— Isaac Newton
, Observations upon the Prophecies of Daniel, and the Apocalypse of St. John (1733), Context: In the same year that Antiochus by the command of the Romans retired out of Egypt, and set up the worship of the Greeks in Judea; the Romans conquered the kingdom of Macedon, the fundamental kingdom of the Empire of the Greeks, and reduced it into a Roman Province; and thereby began to put an end to the reign of Daniel's third Beast. This is thus expressed by Daniel. And after him Arms, that is the Romans, shall stand up. As ממלך signifies after the King, Dan. xi. 8; so ממנו may signify after him. Arms are every where in this Prophecy of Daniel put for the military power of a kingdom: and they stand up when they conquer and grow powerful. Hitherto Daniel described the actions of the Kings of the North and South; but upon the conquest of Macedon by the Romans, he left off describing the actions of the Greeks, and began to describe those of the Romans in Greece. They conquered Macedon, Illyricum and Epirus, in the year of Nabonassar 580. 35 years after, by the last will and testament of Attalus the last King of Pergamus, they inherited that rich and flourishing kingdom, that is, all Asia westward of mount Taurus; 69 years after they conquered the kingdom of Syria, and reduced it into a Province, and 34 years after they did the like to Egypt. By all these steps the Roman Arms stood up over the Greeks: and after 95 years more, by making war upon the Jews, they polluted the sanctuary of strength, and took away the daily sacrifice, and then placed the abomination of desolation. For this abomination was placed after the days of Christ, Math. xxiv. 15. In the 16th year of the Emperor Adrian, A. C. 132, they placed this abomination by building a Temple to Jupiter Capitolinus, where the Temple of God in Jerusalem had stood. Thereupon the Jews under the conduct of Barchochab rose up in arms against the Romans, and in the war had 50 cities demolished, 985 of their best towns destroyed, and 580,000 men slain by the sword; and in the end of the war, A. C. 136, were banished Judea upon pain of death, and thenceforward the land remained desolate of its old inhabitants.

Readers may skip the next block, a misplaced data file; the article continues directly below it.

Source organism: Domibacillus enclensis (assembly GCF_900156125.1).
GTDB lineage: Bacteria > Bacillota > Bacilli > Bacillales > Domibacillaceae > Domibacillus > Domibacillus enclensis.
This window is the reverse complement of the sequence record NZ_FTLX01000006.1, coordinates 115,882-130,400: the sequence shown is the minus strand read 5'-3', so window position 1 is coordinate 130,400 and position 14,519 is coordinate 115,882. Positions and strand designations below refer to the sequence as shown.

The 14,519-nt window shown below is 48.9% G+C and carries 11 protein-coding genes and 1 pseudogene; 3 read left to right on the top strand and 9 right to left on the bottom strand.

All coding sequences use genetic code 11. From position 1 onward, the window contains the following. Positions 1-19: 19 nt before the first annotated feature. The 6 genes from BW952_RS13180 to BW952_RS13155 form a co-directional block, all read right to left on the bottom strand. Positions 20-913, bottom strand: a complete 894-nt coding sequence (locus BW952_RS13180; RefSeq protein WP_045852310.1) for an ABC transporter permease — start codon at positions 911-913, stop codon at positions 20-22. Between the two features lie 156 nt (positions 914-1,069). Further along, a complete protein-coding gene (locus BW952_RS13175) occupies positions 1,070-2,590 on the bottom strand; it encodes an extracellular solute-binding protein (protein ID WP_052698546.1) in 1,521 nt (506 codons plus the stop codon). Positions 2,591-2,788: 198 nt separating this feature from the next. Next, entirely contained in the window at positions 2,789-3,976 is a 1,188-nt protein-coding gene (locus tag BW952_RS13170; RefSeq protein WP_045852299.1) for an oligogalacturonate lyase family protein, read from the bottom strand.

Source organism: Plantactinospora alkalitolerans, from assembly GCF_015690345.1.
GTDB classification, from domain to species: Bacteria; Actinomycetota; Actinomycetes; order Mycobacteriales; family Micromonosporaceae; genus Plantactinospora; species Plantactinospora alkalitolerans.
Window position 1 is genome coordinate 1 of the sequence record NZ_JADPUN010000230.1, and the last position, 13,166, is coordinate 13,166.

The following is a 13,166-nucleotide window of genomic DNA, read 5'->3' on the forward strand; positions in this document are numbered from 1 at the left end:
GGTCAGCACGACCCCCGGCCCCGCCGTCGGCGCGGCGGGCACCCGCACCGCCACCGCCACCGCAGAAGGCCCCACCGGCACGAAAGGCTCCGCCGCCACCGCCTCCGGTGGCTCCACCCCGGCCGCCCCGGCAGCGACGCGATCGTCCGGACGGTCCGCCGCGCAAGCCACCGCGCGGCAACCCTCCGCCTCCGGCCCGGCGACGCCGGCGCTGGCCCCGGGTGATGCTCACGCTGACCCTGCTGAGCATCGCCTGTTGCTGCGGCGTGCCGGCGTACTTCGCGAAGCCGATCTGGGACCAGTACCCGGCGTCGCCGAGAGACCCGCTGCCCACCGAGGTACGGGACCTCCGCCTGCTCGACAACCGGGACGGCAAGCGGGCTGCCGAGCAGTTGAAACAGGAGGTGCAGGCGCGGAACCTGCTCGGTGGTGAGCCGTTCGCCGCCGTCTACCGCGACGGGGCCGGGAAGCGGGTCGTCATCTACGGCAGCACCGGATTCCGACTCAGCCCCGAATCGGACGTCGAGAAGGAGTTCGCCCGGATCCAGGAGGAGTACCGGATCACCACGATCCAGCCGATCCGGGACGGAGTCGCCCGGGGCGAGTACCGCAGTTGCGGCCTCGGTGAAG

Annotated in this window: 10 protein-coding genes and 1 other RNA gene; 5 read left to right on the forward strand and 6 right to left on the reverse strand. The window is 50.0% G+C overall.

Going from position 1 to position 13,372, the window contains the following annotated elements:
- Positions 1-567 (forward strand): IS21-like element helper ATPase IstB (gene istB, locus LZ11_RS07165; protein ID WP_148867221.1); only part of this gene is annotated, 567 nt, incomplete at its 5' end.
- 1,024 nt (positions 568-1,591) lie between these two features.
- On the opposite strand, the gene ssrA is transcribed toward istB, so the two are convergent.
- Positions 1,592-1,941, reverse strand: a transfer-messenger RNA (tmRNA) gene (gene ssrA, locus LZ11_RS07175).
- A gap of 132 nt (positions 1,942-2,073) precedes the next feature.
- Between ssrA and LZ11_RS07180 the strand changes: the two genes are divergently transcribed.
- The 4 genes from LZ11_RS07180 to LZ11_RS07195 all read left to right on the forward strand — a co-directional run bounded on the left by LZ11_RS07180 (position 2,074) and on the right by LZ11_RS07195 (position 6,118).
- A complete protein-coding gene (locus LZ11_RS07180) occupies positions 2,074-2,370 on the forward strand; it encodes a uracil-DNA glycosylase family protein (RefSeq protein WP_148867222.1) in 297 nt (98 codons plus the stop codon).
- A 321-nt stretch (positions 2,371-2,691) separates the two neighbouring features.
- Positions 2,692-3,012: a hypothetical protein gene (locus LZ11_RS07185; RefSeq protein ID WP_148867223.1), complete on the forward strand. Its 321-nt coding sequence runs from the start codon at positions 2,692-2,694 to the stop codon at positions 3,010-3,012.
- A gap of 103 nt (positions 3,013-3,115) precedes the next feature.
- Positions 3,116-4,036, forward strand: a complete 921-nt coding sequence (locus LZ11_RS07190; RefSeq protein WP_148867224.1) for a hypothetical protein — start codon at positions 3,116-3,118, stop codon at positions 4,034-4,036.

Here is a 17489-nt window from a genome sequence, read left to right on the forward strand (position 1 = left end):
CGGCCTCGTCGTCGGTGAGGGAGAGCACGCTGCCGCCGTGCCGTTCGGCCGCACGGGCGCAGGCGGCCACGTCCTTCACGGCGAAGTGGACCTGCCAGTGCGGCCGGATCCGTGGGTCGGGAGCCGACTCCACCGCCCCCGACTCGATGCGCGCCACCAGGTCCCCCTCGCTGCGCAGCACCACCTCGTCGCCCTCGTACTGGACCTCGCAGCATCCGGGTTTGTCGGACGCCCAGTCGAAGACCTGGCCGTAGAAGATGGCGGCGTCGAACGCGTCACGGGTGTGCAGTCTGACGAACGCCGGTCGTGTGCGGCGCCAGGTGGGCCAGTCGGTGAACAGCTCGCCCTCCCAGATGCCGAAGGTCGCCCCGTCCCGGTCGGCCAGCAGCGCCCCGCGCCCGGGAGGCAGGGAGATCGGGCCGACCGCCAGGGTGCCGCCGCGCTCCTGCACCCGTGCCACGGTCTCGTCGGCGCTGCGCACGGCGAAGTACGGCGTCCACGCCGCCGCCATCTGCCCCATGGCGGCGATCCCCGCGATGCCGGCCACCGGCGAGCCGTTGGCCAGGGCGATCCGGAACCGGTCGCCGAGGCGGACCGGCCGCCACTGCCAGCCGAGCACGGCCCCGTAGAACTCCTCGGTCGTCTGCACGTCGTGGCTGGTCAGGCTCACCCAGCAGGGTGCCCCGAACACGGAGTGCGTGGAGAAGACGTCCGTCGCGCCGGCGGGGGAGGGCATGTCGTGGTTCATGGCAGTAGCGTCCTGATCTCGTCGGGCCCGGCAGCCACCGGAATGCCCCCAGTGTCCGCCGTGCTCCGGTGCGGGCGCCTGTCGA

Vol. I, Ch. 12: Of the Prophecy of the Scripture of Truth